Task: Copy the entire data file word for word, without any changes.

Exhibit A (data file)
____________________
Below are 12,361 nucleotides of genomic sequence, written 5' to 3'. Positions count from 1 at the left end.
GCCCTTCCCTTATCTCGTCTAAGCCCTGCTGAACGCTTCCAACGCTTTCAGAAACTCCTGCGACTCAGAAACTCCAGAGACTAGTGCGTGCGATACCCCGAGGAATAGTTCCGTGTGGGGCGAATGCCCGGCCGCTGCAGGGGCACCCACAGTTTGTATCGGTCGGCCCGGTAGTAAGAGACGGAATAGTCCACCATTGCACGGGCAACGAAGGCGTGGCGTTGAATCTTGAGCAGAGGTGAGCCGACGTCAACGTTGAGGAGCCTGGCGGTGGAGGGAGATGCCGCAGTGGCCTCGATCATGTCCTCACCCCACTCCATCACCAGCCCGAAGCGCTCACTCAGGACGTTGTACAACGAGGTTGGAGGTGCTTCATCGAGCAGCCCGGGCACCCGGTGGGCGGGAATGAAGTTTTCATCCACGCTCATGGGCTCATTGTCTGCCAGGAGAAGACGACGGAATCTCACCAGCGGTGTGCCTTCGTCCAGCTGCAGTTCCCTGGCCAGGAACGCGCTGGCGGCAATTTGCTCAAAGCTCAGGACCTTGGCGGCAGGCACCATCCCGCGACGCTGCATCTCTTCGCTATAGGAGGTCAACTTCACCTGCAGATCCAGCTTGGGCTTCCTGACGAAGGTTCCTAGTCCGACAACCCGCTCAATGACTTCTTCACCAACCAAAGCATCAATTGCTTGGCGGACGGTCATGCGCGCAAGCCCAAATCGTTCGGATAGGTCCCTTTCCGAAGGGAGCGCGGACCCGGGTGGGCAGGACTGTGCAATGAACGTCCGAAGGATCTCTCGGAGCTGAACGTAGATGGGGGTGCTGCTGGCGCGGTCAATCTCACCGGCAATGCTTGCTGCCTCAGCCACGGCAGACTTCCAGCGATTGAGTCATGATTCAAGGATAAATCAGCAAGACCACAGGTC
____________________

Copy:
Below are 12,361 nucleotides of genomic sequence, written 5' to 3'. Positions count from 1 at the left end.
GCCCTTCCCTTATCTCGTCTAAGCCCTGCTGAACGCTTCCAACGCTTTCAGAAACTCCTGCGACTCAGAAACTCCAGAGACTAGTGCGTGCGATACCCCGAGGAATAGTTCCGTGTGGGGCGAATGCCCGGCCGCTGCAGGGGCACCCACAGTTTGTATCGGTCGGCCCGGTAGTAAGAGACGGAATAGTCCACCATTGCACGGGCAACGAAGGCGTGGCGTTGAATCTTGAGCAGAGGTGAGCCGACGTCAACGTTGAGGAGCCTGGCGGTGGAGGGAGATGCCGCAGTGGCCTCGATCATGTCCTCACCCCACTCCATCACCAGCCCGAAGCGCTCACTCAGGACGTTGTACAACGAGGTTGGAGGTGCTTCATCGAGCAGCCCGGGCACCCGGTGGGCGGGAATGAAGTTTTCATCCACGCTCATGGGCTCATTGTCTGCCAGGAGAAGACGACGGAATCTCACCAGCGGTGTGCCTTCGTCCAGCTGCAGTTCCCTGGCCAGGAACGCGCTGGCGGCAATTTGCTCAAAGCTCAGGACCTTGGCGGCAGGCACCATCCCGCGACGCTGCATCTCTTCGCTATAGGAGGTCAACTTCACCTGCAGATCCAGCTTGGGCTTCCTGACGAAGGTTCCTAGTCCGACAACCCGCTCAATGACTTCTTCACCAACCAAAGCATCAATTGCTTGGCGGACGGTCATGCGCGCAAGCCCAAATCGTTCGGATAGGTCCCTTTCCGAAGGGAGCGCGGACCCGGGTGGGCAGGACTGTGCAATGAACGTCCGAAGGATCTCTCGGAGCTGAACGTAGATGGGGGTGCTGCTGGCGCGGTCAATCTCACCGGCAATGCTTGCTGCCTCAGCCACGGCAGACTTCCAGCGATTGAGTCATGATTCAAGGATAAATCAGCAAGACCACAGGTC